I heard Rick and Kay saying that we need to stop building orphanages and start getting kids into families. Can anyone involved in orphan care seriously disagree with that? That doesn't necessarily mean international adoption is THE solution. The conversation about family-based care is expanding and being implemented in more places.

    Many of the conversations you said should have been happening at Orphan Summit were indeed happening. They just weren't part of the live web-feed. They were in smaller, more focused breakout sessions. Perusing the list of breakout sessions would probably give you some idea of the topics being discussed outside of the large venue topics.

    It should be pointed out that the Christian Alliance for Orphans is a sponsoring organization of the Faith to Action Initiative, which promotes best practices in adoption. Jedd Medefind (president of CAFO) is part of the advisory group. group.

    I agree with you that Ambassador Jacobs statement that there has never been any abuse from a Hague Convention country was laughably false. As much as I might agree with the Hague Convention, that's an enormous difficult thing to assert. There are still abusive adoptions within the United States, how could anyone seriously claim that there hasn't been at least one incident?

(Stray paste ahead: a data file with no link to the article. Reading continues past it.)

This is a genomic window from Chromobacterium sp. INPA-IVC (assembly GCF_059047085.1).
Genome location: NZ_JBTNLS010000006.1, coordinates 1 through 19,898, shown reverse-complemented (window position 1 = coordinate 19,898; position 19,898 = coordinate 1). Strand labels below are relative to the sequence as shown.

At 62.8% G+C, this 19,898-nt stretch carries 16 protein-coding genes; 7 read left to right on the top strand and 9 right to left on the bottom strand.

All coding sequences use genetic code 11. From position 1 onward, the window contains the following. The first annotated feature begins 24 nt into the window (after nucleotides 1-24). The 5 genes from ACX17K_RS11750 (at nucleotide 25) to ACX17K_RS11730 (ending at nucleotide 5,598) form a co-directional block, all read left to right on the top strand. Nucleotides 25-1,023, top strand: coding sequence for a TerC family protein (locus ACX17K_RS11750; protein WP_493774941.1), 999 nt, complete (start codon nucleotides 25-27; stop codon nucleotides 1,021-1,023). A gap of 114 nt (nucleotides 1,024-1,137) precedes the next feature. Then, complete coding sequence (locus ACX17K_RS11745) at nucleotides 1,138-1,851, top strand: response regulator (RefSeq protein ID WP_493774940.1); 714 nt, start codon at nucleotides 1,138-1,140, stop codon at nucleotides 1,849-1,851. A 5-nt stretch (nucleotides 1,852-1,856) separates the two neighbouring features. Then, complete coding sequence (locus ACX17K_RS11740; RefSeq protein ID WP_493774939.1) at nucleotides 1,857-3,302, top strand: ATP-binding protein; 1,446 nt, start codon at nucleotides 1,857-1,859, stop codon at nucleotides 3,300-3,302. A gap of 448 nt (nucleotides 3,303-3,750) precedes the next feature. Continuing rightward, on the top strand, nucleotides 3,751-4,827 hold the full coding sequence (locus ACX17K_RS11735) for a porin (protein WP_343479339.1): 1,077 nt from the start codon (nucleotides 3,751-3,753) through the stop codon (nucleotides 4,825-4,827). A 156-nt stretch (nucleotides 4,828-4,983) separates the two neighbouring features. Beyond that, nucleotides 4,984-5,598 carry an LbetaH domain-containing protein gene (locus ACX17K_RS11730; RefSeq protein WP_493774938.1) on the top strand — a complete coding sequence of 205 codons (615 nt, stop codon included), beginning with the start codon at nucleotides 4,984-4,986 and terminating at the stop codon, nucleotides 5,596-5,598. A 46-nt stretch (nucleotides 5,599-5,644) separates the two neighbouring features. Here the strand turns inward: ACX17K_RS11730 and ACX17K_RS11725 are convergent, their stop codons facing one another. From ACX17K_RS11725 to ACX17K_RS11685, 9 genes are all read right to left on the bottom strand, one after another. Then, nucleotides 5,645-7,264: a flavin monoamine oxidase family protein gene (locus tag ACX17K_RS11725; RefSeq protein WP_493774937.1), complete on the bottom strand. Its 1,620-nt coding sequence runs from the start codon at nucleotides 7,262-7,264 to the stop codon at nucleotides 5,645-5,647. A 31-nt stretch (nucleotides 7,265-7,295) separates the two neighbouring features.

Also, I feel it should be clarified that it wasn't Saddleback Church's Orphan Summit. The summit was put on by the Christian Alliance for Orphans and it was hosted by Saddleback Church. Last year it was in Georgia, next year in Tennessee.

  17. I agree with much of your blog. There are heinous abuses of adoption throughout the U.S. and globally. But as mentioned above, please follow up this blog with suggestions for change. I am sure the Warrens' and other Christians' hearts are in the right place and would be open to learning about and avoiding any hint of corruption in their adoption processes. Additionally, being educated about family reunification would, I'm sure, be welcomed.